Below, I’ll lay down a few points highlighting the caveats of keeping clownfish in small tanks. 

Small Tanks Are Prone To Pollution And Sudden Changes 

There’s a common misconception that small tanks are easy to look after. But remember, looks can be deceiving. As a matter of fact, small tanks are handful by many folds compared to big tanks.

For example, a certain amount of uneaten food can swiftly increase a small tank’s ammonia level, whereas it can dilute without any consequences in a big tank. 

Even worse, the biggest downside of small tanks is that problems arise swiftly, and they often prove fatal before you can correct them. Also, a slight change in one corner can be felt throughout the tank in a matter of a few minutes. 

This is all due to the small volume of water. 

Therefore, we can conclude that a small tank will constantly keep you on your toes. You will need to monitor the water parameters closely at all times.

Small Tanks Can Stunt Your Clownfish’s Growth

Most fish release certain pheromones into the water to hinder the growth of other fish. This probably has something to do with the survival of the fittest. 

Anyway, in nature, this isn’t that big of a problem. One big swoosh, and the pheromones are washed away. 

However, it would be quite a concern in a closed system like a tank, don’t you think? This is because the pheromones have nowhere to go but be absorbed into the fish’s body. Hence, it can cause stunted growth. 

And let’s not forget muscle atrophy. If any fish doesn’t get to swim and move its muscles as much as it wants, it becomes highly susceptible to muscle atrophy, which in turn can stunt your clownfish’s growth. 

Small Tanks Give Rise To Stress And Disease 

A small tank will stress your clownfish in one too many ways. For starters, these fish are incredibly territorial. A lack of enough space means heightened animosity over who gets which spot. 

Second, the water parameters are volatile and highly prone to pollution. This will naturally stress out the fish. 

And when stressed, your clownfish’s body will react by producing a stress hormone called cortisol in excess, linked with lack of appetite and increased lethargy. 

On top of that, stress inhibits the production of white blood cells in fish – directly compromising its immune system and exposing it to many pathogens waiting for the golden moment to strike. 

Clownfish And Anemone Tank Setup 

Credit: Michael Fontenot (CC License)

Anemones are a lot harder to raise than clownfish. Therefore, if you’re a beginner, I’d recommend against raising anemones in the first place. But if you intend to anyway, the tank must be designed with an anemone’s needs in mind.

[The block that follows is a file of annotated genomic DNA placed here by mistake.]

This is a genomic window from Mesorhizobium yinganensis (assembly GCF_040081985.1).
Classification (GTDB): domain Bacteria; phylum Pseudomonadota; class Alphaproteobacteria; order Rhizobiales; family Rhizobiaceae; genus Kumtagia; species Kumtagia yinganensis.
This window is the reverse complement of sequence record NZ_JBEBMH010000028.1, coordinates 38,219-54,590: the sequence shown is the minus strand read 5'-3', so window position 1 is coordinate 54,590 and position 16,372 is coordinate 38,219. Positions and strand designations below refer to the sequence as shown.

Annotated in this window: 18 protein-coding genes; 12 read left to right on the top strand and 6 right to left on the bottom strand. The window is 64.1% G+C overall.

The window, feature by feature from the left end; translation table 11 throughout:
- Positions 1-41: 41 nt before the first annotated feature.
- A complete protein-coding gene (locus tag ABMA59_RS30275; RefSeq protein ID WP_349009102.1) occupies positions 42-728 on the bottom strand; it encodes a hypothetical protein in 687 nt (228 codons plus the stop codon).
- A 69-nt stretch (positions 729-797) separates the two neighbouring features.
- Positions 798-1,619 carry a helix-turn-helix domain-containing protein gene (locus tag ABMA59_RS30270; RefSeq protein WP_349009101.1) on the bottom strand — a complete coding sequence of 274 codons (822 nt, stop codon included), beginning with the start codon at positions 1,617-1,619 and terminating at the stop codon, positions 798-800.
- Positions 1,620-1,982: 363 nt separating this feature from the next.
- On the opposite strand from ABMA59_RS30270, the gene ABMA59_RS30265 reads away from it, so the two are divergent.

Although clownfish are often kept in tanks sized 10 or 20 gallons, if you plan to raise anemone, you’d need to allocate at least 50 gallons of tank space for it alone. 

And although clownfish thrive in normal lighting, anemones require high-output light such as metal halides. 

Frequently Asked Questions 

Before we end this article, have a quick look at some of the most frequently asked questions on clownfish.

Can A Clownfish Live In A 2-Gallon Tank?

No, just because a clownfish fits inside a 2-gallon tank doesn’t mean it can live inside it. 2 gallons is too small for clowns. I’d recommend at least 20 gallons for a single clown. And 10 gallons extra for each addition. 

Can I Keep A Clownfish In A 5-Gallon Tank?

No, you can’t keep clownfish in a 5-gallon tank. Keeping 1 clownfish temporarily in a 5-gallon tank when they’re small is acceptable, but it will eventually need a bigger tank than that. 

How Many Clownfish In A 10-Gallon Tank?

Since I recommend 20 gallons as the bare minimum requirement for a single clownfish, my answer to this question is 0. However, as you can see from the comments above, people have successfully raised 1 or even a pair in a 10-gallon tank. 

But I’d strongly suggest getting a bigger tank. 

How Many Clownfish In A 20-Gallon Tank?

You can keep 1 clownfish in a 20-gallon tank. And if you’re really pushing it, you can add one more – but no more than that. 

Clownfish Tank Mates: The Best Picks 

Best anemones for clownfish tank: magnificent anemone, leathery sea anemone, bubble tip anemone 

Best fish and shrimps for clownfish tank: gobies, blennies, damselfish, tangs, wrasses, dartfish, butterflyfish, peppermint shrimp, and harlequin shrimp

Clownfish Lifespan: How Long Do They Live? 

In a captive setting, a clownfish enjoys a pretty decent lifespan. They can easily live for about 3 to 10 years. Moreover, many hobbyists have commented that their clownfish lived for over 2 decades. 

Final Words: What’s The Ideal Clownfish Tank Size?

In my opinion, the ideal tank size for a single clownfish is 20 gallons. Although these fish are small, they are pretty aggressive and territorial. Therefore, they’ll lead a poor life in a cramped tank. 

Plus, small tanks are a lot harder to maintain than big ones. So you’re better off getting a big tank. It will make your life easy and your clowns super happy. 

Related Articles:

Are Clownfish Aggressive? Will They Bite Your Finger?

Clownfish Lifespan | How Old Is The Oldest Clownfish?

White Spots On Clownfish! Copper-Free Treatment?

How Often To Feed Clownfish? Risks Of Underfeeding!